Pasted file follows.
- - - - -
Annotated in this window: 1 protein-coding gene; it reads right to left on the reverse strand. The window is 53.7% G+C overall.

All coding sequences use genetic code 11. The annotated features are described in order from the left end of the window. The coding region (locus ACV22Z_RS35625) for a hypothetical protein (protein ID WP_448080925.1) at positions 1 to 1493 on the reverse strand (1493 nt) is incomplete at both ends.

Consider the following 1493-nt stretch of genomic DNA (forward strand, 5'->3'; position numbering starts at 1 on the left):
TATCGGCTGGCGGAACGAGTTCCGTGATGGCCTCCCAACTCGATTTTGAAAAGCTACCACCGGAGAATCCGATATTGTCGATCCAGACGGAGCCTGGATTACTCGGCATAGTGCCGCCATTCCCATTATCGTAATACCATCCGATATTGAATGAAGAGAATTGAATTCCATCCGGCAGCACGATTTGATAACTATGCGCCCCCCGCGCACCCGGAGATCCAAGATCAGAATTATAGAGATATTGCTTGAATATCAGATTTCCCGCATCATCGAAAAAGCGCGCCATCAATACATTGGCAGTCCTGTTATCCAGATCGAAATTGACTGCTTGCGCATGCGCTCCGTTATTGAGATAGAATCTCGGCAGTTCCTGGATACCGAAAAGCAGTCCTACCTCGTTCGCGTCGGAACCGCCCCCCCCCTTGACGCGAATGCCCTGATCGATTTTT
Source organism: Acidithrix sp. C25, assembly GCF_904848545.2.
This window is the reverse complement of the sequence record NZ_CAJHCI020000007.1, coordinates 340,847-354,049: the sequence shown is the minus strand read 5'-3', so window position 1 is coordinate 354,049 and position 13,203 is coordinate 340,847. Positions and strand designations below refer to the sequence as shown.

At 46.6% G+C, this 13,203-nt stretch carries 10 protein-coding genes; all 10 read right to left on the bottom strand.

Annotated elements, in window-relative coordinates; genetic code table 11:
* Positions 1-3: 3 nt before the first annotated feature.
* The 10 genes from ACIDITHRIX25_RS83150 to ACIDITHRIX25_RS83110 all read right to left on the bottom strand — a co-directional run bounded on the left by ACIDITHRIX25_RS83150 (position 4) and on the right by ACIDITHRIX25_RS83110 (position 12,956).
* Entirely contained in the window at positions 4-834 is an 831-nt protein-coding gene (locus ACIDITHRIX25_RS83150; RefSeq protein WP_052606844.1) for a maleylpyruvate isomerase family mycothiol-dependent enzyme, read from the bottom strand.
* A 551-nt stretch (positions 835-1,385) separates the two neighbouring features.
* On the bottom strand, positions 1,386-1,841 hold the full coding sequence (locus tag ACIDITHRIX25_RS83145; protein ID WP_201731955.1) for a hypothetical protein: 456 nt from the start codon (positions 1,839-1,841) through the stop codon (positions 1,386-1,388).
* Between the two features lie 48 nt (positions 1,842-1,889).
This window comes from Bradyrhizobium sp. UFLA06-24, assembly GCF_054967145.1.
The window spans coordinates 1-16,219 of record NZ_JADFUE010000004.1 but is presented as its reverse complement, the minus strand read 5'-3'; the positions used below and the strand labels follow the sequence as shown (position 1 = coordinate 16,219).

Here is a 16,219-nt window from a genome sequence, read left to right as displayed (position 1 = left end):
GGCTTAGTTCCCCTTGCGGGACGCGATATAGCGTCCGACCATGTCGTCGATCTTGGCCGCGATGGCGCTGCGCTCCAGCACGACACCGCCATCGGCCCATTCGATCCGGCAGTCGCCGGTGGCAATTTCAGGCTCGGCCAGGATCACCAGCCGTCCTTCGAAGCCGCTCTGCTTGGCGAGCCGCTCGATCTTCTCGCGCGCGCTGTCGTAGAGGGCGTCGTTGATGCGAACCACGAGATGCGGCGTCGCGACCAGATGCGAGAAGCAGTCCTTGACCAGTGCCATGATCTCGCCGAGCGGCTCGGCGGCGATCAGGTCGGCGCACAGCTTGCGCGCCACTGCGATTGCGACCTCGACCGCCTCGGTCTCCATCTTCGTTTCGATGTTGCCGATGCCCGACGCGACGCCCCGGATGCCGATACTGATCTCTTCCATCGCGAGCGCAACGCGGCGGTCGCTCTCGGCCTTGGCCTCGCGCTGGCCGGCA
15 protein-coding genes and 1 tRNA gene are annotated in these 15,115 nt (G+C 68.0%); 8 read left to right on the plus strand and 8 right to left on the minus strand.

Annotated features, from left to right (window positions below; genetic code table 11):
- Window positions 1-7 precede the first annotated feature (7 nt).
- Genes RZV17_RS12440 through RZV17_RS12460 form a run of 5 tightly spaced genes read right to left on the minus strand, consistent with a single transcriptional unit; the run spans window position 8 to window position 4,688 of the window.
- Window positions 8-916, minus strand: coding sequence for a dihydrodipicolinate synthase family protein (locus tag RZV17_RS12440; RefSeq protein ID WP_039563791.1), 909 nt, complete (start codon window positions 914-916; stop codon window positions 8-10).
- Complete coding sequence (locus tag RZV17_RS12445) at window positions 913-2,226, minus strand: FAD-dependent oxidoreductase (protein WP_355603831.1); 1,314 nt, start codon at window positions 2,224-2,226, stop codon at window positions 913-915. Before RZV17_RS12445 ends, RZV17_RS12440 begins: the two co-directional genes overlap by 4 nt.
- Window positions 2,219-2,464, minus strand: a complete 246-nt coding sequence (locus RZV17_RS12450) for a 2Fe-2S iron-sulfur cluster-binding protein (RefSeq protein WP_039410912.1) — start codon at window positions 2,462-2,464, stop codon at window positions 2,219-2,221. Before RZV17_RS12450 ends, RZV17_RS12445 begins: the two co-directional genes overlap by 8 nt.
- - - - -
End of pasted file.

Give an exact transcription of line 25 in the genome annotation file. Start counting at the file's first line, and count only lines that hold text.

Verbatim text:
- Window positions 2,219-2,464, minus strand: a complete 246-nt coding sequence (locus RZV17_RS12450) for a 2Fe-2S iron-sulfur cluster-binding protein (RefSeq protein WP_039410912.1) — start codon at window positions 2,462-2,464, stop codon at window positions 2,219-2,221. Before RZV17_RS12450 ends, RZV17_RS12445 begins: the two co-directional genes overlap by 8 nt.